Ilene Sternberg is a multiple-award-winning freelance garden writer and co-author of Best Garden Plants for Pennsylvania and Perennials for Pennsylvania.

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Seeking Professional Help
by Ilene Sternberg    

Need help with your garden? Here’s a primer to aid in sifting through the available options.

Some projects you can do yourself, while others require the help of a professional.

Landscape Architects

Tips on Hiring
a Pro


Be wary of the word “certified.” Just like the words “organic” and “natural,” this could sound reassuring, but be totally meaningless. To promote performance standards, trade organizations such as the American Nurseryman’s Association, laudably have developed their own high-standard certification programs. The American Society of Landscape Architects certifies landscape architects, the Association of Professional Landscape Designers recognizes landscape designers, but most home-improvement centers “certify” their own nurseryperson to help customers with plant-related purchases and problems. If one of these “certified” people recommended something unsafe that caused harm, would the certifying agency be liable?

Interview at least three professionals for your job. You’ll get different perspectives, prices and probably a clearer image of what you want and what you will get. Don’t hesitate to interview the same person more than once if you’re interested.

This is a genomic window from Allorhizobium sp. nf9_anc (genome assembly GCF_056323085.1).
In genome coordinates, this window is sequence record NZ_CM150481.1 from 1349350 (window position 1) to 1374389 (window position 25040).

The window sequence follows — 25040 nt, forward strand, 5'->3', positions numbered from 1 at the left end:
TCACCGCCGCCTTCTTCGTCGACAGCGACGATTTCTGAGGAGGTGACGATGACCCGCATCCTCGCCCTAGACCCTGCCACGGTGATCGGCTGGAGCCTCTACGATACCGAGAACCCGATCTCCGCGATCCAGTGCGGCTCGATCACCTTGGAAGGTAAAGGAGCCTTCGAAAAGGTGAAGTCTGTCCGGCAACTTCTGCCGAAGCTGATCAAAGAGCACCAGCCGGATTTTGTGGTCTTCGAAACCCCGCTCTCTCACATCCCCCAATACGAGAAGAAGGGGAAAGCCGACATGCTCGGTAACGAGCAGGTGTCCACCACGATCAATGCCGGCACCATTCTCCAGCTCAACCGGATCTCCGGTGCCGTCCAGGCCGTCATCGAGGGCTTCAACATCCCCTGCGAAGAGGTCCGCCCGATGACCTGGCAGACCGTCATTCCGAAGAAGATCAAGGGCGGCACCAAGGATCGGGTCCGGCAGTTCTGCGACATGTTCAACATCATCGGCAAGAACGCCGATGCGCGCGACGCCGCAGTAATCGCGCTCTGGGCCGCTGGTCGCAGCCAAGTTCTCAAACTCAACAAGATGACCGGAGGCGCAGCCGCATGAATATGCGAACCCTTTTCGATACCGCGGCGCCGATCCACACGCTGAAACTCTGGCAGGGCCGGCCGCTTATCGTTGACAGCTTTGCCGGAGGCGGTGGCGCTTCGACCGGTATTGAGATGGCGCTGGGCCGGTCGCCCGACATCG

Communication, chemistry and trust are essential, but always ask for credentials, resumes and references. Whenever possible, visit examples of work and talk to previous clients. Check guarantees, warranties, maintenance and replacement agreements and get everything you discuss and agree upon in writing.

Choose the person or firm whose vision most closely matches yours. A designer, certainly, should understand your needs and desires. If you’re expecting a low-maintenance garden, find out exactly what that means in terms of time, labor and money for upkeep. If you’re looking for more than just ordinary plants, prompt your prospective designer for a few Latin names during the interview. If all he or she comes up with are Julius Caesar and Antonio Banderas, keep looking. 

If you feel the “bones” of your garden suffer from osteoporosis, you may be thinking of hiring a landscape architect. State licensed, with degrees in their field, these folks have studied surveying, site design and construction, landscape ecology, urban and regional planning and more, enabling them to analyze natural elements of a site and assess the effect of existing buildings, roads, walkways and utilities on a project. If plans include grading and drainage concerns, for example, they understand engineering issues involving water, its motion, its effect on plants and how to successfully redirect it. They may be best to manage jobs requiring land movement or other large-scale enterprises. Some do residential work, but others limit their practice to commercial work. To learn more, consult the American Society of Landscape Architects at (202) 898-2444 or check their website asla.org

Landscape Contractors

A landscape contractor can often design, install and maintain interior and exterior landscaping, including plants, hardscaping (such as patios, decks, retaining walls, gazebos and more) and irrigation systems. There are a number of landscape contractor associations, usually listed on the Internet by state. Most suggest that the company you hire have employees with either a secondary education in ornamental horticulture or several years of experience, that they are active members in national or state landscape associations demonstrating interest in excellence and progressive thought, and that you select a company that is licensed or certified, and insured.

Landscape Designers